After two years of contract negotiations with the administration, the Graduate Workers of Columbia union (GWC-UAW), which currently represents more than 3,000 research and teaching assistants across the university, are threatening to strike on March 15 if their demands for a fair contract are not met. This strike threat, which was announced in an open letter sent to the University Interim Provost Ira Katznelson on February 1, follows a strike authorization vote held by the union last year, which was overwhelmingly approved by a majority of the bargaining unit.
The escalation towards a strike comes amid intense negotiations between the graduate workers union and the university over wages, healthcare improvements, and grievance and arbitration measures against harassment and racial and sexual discrimination. Among its most ambitious demands, the union is insisting on what it calls a living wage for graduate workers of no less than $41,708 per year. This is hardly enough to live on in New York City, but still far more than the current rate of just $35,140 for a nine month appointment. This demand would represent an 18.7 percent raise, to which Katznelson and the university has offered a cynical counter offer of (that’s right) zero percent. This demand for a living wage echoes the struggle of the UC Santa Cruz graduate students, also represented by the UAW, who went on a wildcat strike in 2019 to demand a cost of living increase from the university.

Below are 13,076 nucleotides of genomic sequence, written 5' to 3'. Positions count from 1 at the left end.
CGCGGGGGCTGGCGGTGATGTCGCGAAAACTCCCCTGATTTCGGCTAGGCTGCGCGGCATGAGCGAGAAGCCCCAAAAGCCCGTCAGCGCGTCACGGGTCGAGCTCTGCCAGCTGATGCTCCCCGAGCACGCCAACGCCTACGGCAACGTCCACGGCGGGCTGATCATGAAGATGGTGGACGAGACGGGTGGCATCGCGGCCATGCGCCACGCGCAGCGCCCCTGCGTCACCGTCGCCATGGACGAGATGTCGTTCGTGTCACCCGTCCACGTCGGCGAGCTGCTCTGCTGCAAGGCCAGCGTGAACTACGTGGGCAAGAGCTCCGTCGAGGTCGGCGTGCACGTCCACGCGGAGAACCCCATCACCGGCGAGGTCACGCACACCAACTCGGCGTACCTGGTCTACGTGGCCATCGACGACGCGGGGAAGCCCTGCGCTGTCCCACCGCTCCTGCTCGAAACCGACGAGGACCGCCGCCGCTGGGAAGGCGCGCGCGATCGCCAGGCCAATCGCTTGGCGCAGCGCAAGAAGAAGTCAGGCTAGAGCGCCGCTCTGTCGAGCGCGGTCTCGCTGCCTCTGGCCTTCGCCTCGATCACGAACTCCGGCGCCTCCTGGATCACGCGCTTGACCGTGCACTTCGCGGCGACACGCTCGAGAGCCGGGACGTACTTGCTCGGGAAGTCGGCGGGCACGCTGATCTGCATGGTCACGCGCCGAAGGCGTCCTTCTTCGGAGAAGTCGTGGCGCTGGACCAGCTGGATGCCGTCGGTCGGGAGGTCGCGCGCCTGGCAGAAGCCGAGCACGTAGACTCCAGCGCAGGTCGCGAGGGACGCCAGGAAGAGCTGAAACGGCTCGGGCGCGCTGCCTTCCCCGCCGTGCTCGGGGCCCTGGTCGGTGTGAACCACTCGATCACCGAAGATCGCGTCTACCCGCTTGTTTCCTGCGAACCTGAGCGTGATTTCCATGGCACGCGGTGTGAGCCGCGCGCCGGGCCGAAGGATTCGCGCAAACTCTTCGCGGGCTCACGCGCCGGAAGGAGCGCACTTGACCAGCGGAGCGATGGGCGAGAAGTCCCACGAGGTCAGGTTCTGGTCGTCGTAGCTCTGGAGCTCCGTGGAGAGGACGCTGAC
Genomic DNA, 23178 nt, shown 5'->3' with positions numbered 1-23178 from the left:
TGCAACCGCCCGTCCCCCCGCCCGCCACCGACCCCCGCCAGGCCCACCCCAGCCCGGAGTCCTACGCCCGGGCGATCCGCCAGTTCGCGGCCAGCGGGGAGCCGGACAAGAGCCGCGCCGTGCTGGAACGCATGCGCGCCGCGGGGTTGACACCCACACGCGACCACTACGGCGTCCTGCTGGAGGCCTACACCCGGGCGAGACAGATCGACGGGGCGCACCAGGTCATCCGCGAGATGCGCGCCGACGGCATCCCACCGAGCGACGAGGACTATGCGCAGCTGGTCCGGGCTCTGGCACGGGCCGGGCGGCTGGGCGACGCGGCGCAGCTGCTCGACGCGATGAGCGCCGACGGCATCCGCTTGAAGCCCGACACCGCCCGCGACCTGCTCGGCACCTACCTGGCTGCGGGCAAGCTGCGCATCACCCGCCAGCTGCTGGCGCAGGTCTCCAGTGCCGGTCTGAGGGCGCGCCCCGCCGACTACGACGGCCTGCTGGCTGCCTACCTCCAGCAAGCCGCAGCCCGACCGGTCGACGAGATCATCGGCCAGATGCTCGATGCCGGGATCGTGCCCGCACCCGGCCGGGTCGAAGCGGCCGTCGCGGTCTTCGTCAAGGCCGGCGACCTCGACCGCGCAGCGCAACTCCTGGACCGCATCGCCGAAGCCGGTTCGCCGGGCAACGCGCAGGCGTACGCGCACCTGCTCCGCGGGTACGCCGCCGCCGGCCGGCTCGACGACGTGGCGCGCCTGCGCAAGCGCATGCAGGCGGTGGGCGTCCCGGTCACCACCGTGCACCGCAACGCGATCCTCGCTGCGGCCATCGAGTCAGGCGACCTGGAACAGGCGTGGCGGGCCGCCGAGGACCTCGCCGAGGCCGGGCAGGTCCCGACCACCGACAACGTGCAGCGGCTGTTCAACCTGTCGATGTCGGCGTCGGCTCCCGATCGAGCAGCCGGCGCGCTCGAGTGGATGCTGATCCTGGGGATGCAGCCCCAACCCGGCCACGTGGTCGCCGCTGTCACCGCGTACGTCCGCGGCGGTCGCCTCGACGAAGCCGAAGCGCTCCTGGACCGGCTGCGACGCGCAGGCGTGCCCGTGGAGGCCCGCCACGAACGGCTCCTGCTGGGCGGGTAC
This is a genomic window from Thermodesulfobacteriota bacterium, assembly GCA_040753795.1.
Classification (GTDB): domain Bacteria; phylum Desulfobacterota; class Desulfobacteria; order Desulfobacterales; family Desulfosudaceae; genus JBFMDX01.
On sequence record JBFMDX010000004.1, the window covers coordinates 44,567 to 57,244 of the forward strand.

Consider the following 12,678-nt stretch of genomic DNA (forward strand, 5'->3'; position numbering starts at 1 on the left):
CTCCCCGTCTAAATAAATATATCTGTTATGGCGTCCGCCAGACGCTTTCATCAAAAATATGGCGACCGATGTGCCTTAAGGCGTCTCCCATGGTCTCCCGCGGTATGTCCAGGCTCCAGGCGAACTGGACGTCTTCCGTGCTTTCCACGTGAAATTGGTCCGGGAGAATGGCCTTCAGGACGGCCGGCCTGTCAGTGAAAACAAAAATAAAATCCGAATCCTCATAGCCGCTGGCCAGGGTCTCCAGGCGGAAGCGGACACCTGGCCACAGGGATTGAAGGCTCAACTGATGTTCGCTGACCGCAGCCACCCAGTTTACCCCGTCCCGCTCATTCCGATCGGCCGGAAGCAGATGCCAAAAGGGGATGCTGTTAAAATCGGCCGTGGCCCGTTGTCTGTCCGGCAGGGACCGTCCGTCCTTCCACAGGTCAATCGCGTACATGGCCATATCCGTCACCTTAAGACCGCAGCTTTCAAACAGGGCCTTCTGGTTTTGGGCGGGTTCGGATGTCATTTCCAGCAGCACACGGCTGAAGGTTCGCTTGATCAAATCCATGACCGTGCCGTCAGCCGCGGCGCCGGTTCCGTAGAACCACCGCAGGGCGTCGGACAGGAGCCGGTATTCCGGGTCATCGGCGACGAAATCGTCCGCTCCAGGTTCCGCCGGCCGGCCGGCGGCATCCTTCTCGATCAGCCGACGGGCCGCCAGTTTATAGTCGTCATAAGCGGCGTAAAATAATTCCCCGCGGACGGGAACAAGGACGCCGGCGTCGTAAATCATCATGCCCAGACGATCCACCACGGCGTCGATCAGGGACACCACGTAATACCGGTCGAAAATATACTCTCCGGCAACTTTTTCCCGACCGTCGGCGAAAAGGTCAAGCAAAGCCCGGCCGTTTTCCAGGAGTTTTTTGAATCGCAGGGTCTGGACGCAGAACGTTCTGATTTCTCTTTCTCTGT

Claiming that the University’s hands are tied because of financial losses due to the coronavirus pandemic, Katznelson, who happens to also be a well-known labor movement scholar, dismissed the demands, called for “mutual realism,” and said that higher wages were “neither reasonable nor responsible in present circumstances.” The union, for its part, has disputed this argument, calling it a “selective weaponization of austerity.” In contrast, they argue that the costs associated with the demand for higher wages amount to little more than “a rounding error relative to the deficit.” They also point out that the university has already received CARES Act funding and is likely to receive even more federal funding from the latest stimulus package, and that exorbitant administrative salaries have been maintained throughout the pandemic, including the $375,000 and benefits earned by Katznelson.